WATCHUNG, NJ – More than two decades of memories were auctioned off at the Colorado Cafe on Monday, July 31, as the country-themed bar welcomed patrons for one last time with virtually everything up for sale. The collection included kitchen utensils, the iconic Buck Off mechanical bull, and the valuable liquor license, which now has controversy attached to it.

Mark Bahna, a 30-year-old Watchung resident, was the high bidder of the auction for the liquor license with a final bid of $200,000. However, the reserve price was not met as outlined in the terms of the contract, and the Colorado Cafe ownership group declined to sell it for that amount.

Following the auction, Harry Byrnes, who served as one of the auctioneers, attempted to negotiate with the high bidder and seller to come to terms on an agreement with a larger figure. Byrnes suggested increasing the price to $250,000 to the high bidder, who conditionally agreed to the higher amount after making a brief phone call to his partner. However, the Colorado Cafe owners ultimately rejected the offer and the sale was not finalized.

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“I was trying to get them to meet at a particular number,” said Byrnes, a managing partner of A.J. Willner Auctions. “After talking with the seller, they weren’t willing to come down or entertain the offer.”

“We’re going to have a meeting [with the Board of Directors] and discuss our options,” Colorado Cafe president and co-owner Alan Bauerle said in an interview with TAPinto SPF. “We were under the assumption that there were going to be more bidders at the auction, and there weren’t. We discussed the situation and want to slow down to see what our options are.”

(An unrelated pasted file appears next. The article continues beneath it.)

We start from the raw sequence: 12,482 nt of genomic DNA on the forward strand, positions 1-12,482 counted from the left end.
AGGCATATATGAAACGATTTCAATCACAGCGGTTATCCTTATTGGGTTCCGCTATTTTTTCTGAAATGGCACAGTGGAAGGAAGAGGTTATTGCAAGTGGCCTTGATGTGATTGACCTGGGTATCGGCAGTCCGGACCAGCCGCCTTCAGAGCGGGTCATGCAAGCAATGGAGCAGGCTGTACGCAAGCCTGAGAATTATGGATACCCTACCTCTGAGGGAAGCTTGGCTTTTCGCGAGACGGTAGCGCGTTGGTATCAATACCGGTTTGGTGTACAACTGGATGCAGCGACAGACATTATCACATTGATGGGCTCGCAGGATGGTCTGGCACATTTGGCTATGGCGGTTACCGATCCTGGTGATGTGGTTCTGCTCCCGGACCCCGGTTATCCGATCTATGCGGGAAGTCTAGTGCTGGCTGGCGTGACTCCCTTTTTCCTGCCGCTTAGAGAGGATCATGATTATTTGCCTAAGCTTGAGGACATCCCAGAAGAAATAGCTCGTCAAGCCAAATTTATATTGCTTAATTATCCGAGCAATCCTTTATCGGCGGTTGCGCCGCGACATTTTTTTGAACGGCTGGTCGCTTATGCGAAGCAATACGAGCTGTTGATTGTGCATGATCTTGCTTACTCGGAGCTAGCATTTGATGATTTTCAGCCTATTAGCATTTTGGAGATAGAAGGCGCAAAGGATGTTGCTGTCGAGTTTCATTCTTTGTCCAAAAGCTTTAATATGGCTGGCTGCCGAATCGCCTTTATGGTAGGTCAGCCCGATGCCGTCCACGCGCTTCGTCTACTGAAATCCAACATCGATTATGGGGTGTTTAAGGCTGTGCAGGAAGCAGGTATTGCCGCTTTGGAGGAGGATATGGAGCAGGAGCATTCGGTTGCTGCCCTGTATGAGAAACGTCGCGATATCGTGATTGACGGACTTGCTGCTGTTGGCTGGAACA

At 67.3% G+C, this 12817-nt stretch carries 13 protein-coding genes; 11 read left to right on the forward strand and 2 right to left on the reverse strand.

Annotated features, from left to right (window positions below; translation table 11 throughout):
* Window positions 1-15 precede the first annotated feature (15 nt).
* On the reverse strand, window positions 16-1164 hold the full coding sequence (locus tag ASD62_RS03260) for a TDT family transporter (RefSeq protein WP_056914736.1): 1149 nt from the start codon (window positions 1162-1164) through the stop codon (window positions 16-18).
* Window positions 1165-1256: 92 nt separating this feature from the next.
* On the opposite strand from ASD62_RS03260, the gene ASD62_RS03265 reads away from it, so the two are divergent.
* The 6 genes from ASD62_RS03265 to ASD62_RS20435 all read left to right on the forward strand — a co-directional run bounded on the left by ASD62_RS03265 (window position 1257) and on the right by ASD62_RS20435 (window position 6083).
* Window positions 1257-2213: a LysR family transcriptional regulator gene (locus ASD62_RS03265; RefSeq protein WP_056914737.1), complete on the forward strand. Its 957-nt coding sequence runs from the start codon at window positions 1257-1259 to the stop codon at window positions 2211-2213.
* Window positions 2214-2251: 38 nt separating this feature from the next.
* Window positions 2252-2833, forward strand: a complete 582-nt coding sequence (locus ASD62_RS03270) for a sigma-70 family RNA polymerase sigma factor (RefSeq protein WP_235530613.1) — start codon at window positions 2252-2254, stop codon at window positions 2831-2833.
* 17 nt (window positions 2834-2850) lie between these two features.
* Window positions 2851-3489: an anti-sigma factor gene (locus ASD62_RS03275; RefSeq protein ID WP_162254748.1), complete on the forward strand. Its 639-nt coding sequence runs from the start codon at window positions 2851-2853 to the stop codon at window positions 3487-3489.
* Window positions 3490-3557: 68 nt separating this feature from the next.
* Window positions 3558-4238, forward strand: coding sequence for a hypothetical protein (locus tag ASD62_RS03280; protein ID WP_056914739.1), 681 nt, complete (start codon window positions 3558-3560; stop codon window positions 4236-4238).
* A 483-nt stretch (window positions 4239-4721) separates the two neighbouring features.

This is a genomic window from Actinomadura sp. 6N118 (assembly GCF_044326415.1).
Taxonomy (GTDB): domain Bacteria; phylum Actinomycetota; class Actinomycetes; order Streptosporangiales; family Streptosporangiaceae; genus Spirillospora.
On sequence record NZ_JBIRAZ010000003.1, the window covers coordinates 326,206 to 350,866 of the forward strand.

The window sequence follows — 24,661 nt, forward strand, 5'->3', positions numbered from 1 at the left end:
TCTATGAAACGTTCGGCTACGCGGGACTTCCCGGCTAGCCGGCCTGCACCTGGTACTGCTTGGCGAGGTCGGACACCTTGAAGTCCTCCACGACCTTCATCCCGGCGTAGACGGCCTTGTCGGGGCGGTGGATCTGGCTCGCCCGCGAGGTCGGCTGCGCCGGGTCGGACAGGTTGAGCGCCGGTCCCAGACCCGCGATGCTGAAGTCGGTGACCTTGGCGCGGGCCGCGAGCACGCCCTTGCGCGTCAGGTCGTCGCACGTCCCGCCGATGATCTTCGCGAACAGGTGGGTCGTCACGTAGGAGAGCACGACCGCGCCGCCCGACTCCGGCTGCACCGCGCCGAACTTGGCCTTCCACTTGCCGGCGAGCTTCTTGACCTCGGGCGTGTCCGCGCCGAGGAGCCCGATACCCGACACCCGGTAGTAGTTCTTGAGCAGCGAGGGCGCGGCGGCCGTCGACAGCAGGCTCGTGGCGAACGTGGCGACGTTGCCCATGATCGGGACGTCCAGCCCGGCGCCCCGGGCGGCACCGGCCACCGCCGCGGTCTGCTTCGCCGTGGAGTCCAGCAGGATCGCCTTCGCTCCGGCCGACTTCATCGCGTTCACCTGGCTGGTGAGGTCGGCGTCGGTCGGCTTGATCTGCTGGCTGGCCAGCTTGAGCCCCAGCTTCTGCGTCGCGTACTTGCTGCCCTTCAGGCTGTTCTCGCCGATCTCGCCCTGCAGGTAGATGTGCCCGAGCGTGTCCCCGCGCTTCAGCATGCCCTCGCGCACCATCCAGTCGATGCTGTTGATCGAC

Bauerle added that he is in no rush to sell the liquor license and will consult with his five-member Board of Directors before deciding on anything.

However, Bahna claims that there was a verbal agreement at $250,000 — with an additional five percent in commissions ($12,500) going to A.J. Willner Auctions — until an outside party got involved after the auction had closed.

“I’m an upfront guy and am disappointed that they would do this to a local resident,” said Bahna. “If I don’t get this license, I’m definitely going to put it through court and pursue some sort of legal action. I’ve already spoke with my attorney, and he’s been closely involved in the last 24 hours.”

For now, the liquor license is still available for sale and remains in the hands of the Colorado Cafe ownership group until someone offers to buy it for a price agreed upon by the shareholders, according to Bauerle.

The one location the liquor license will not go to is the Colorado Cafe’s seven-acre property, which was purchased by Weldon Materials in 2015. Last summer, the Watchung Planning Board approved ordinances that permitted Weldon to apply for an expansion to its rock quarry, which all but sealed the country-themed club’s long-term fate.

 

* Editor’s Note: A previous version of this story reported that there was an official agreement was reached between the Colorado Café owners and Bahna, the high bidder. The $250K figure that was cited as the sale price was a proposed figure by the auctioneer, which was accepted by Banha, in an attempt to reach the undisclosed reserve price. The Colorado Cafe owners declined the offer. Meanwhile, Banha told TAPinto that a verbal agreement was in place. The story also misidentified the co-owner as Angelo Porchetta where it should have been Alan Bauerle.